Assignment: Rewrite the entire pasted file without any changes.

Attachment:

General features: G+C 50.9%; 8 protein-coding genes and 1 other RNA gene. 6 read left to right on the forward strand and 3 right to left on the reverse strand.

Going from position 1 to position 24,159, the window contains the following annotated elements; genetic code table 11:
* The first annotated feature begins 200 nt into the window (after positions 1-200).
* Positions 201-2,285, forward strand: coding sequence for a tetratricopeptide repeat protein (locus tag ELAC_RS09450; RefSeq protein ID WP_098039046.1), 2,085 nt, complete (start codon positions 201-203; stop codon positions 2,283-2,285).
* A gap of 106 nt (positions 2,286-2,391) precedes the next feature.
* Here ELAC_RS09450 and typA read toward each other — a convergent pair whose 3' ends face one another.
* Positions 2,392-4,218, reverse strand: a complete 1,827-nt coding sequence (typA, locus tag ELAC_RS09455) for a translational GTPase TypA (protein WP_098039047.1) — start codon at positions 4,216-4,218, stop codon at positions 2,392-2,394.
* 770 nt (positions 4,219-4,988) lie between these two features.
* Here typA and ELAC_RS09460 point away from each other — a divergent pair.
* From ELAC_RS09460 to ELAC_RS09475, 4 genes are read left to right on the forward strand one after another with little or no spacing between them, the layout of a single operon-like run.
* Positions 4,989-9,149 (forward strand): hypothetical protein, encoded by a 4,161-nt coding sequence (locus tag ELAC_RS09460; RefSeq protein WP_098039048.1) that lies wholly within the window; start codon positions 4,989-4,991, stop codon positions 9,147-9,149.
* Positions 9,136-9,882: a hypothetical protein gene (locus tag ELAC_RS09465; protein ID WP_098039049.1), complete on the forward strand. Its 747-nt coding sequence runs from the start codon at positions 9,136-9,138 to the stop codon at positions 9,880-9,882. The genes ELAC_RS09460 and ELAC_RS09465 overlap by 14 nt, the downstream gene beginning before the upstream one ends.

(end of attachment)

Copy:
General features: G+C 50.9%; 8 protein-coding genes and 1 other RNA gene. 6 read left to right on the forward strand and 3 right to left on the reverse strand.

Going from position 1 to position 24,159, the window contains the following annotated elements; genetic code table 11:
* The first annotated feature begins 200 nt into the window (after positions 1-200).
* Positions 201-2,285, forward strand: coding sequence for a tetratricopeptide repeat protein (locus tag ELAC_RS09450; RefSeq protein ID WP_098039046.1), 2,085 nt, complete (start codon positions 201-203; stop codon positions 2,283-2,285).
* A gap of 106 nt (positions 2,286-2,391) precedes the next feature.
* Here ELAC_RS09450 and typA read toward each other — a convergent pair whose 3' ends face one another.
* Positions 2,392-4,218, reverse strand: a complete 1,827-nt coding sequence (typA, locus tag ELAC_RS09455) for a translational GTPase TypA (protein WP_098039047.1) — start codon at positions 4,216-4,218, stop codon at positions 2,392-2,394.
* 770 nt (positions 4,219-4,988) lie between these two features.
* Here typA and ELAC_RS09460 point away from each other — a divergent pair.
* From ELAC_RS09460 to ELAC_RS09475, 4 genes are read left to right on the forward strand one after another with little or no spacing between them, the layout of a single operon-like run.
* Positions 4,989-9,149 (forward strand): hypothetical protein, encoded by a 4,161-nt coding sequence (locus tag ELAC_RS09460; RefSeq protein WP_098039048.1) that lies wholly within the window; start codon positions 4,989-4,991, stop codon positions 9,147-9,149.
* Positions 9,136-9,882: a hypothetical protein gene (locus tag ELAC_RS09465; protein ID WP_098039049.1), complete on the forward strand. Its 747-nt coding sequence runs from the start codon at positions 9,136-9,138 to the stop codon at positions 9,880-9,882. The genes ELAC_RS09460 and ELAC_RS09465 overlap by 14 nt, the downstream gene beginning before the upstream one ends.